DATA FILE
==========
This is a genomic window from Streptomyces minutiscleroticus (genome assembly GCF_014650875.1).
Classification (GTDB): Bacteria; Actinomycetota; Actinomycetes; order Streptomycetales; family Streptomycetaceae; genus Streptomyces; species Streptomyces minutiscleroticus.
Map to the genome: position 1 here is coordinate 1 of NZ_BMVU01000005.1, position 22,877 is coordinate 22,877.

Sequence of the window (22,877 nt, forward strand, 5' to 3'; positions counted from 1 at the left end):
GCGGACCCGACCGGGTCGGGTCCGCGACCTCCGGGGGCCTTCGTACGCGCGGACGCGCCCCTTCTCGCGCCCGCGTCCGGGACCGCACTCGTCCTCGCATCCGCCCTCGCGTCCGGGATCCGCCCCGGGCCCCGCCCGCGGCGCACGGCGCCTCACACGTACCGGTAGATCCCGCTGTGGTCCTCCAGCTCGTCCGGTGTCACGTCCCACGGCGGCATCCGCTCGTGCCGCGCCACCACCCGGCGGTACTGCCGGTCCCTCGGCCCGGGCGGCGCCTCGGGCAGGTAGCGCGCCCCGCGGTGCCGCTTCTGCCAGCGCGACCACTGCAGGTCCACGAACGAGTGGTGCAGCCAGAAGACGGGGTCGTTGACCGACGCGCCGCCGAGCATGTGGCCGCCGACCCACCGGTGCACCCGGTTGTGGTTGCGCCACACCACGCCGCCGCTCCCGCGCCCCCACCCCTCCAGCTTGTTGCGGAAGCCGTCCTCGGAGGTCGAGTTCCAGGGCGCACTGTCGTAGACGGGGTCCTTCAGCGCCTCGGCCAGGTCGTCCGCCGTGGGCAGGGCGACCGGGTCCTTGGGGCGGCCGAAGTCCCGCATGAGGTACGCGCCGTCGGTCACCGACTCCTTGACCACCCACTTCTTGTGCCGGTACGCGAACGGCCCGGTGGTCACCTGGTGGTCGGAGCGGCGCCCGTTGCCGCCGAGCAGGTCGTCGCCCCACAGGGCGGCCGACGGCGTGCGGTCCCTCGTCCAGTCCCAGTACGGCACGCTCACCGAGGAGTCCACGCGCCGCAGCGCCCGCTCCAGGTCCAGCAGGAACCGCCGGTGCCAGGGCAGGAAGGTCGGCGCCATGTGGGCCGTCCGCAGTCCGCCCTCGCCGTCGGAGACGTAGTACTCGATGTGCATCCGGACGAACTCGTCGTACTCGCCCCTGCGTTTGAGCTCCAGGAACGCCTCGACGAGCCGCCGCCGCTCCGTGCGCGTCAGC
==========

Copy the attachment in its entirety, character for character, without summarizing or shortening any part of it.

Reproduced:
This is a genomic window from Streptomyces minutiscleroticus (genome assembly GCF_014650875.1).
Classification (GTDB): Bacteria; Actinomycetota; Actinomycetes; order Streptomycetales; family Streptomycetaceae; genus Streptomyces; species Streptomyces minutiscleroticus.
Map to the genome: position 1 here is coordinate 1 of NZ_BMVU01000005.1, position 22,877 is coordinate 22,877.

Sequence of the window (22,877 nt, forward strand, 5' to 3'; positions counted from 1 at the left end):
GCGGACCCGACCGGGTCGGGTCCGCGACCTCCGGGGGCCTTCGTACGCGCGGACGCGCCCCTTCTCGCGCCCGCGTCCGGGACCGCACTCGTCCTCGCATCCGCCCTCGCGTCCGGGATCCGCCCCGGGCCCCGCCCGCGGCGCACGGCGCCTCACACGTACCGGTAGATCCCGCTGTGGTCCTCCAGCTCGTCCGGTGTCACGTCCCACGGCGGCATCCGCTCGTGCCGCGCCACCACCCGGCGGTACTGCCGGTCCCTCGGCCCGGGCGGCGCCTCGGGCAGGTAGCGCGCCCCGCGGTGCCGCTTCTGCCAGCGCGACCACTGCAGGTCCACGAACGAGTGGTGCAGCCAGAAGACGGGGTCGTTGACCGACGCGCCGCCGAGCATGTGGCCGCCGACCCACCGGTGCACCCGGTTGTGGTTGCGCCACACCACGCCGCCGCTCCCGCGCCCCCACCCCTCCAGCTTGTTGCGGAAGCCGTCCTCGGAGGTCGAGTTCCAGGGCGCACTGTCGTAGACGGGGTCCTTCAGCGCCTCGGCCAGGTCGTCCGCCGTGGGCAGGGCGACCGGGTCCTTGGGGCGGCCGAAGTCCCGCATGAGGTACGCGCCGTCGGTCACCGACTCCTTGACCACCCACTTCTTGTGCCGGTACGCGAACGGCCCGGTGGTCACCTGGTGGTCGGAGCGGCGCCCGTTGCCGCCGAGCAGGTCGTCGCCCCACAGGGCGGCCGACGGCGTGCGGTCCCTCGTCCAGTCCCAGTACGGCACGCTCACCGAGGAGTCCACGCGCCGCAGCGCCCGCTCCAGGTCCAGCAGGAACCGCCGGTGCCAGGGCAGGAAGGTCGGCGCCATGTGGGCCGTCCGCAGTCCGCCCTCGCCGTCGGAGACGTAGTACTCGATGTGCATCCGGACGAACTCGTCGTACTCGCCCCTGCGTTTGAGCTCCAGGAACGCCTCGACGAGCCGCCGCCGCTCCGTGCGCGTCAGC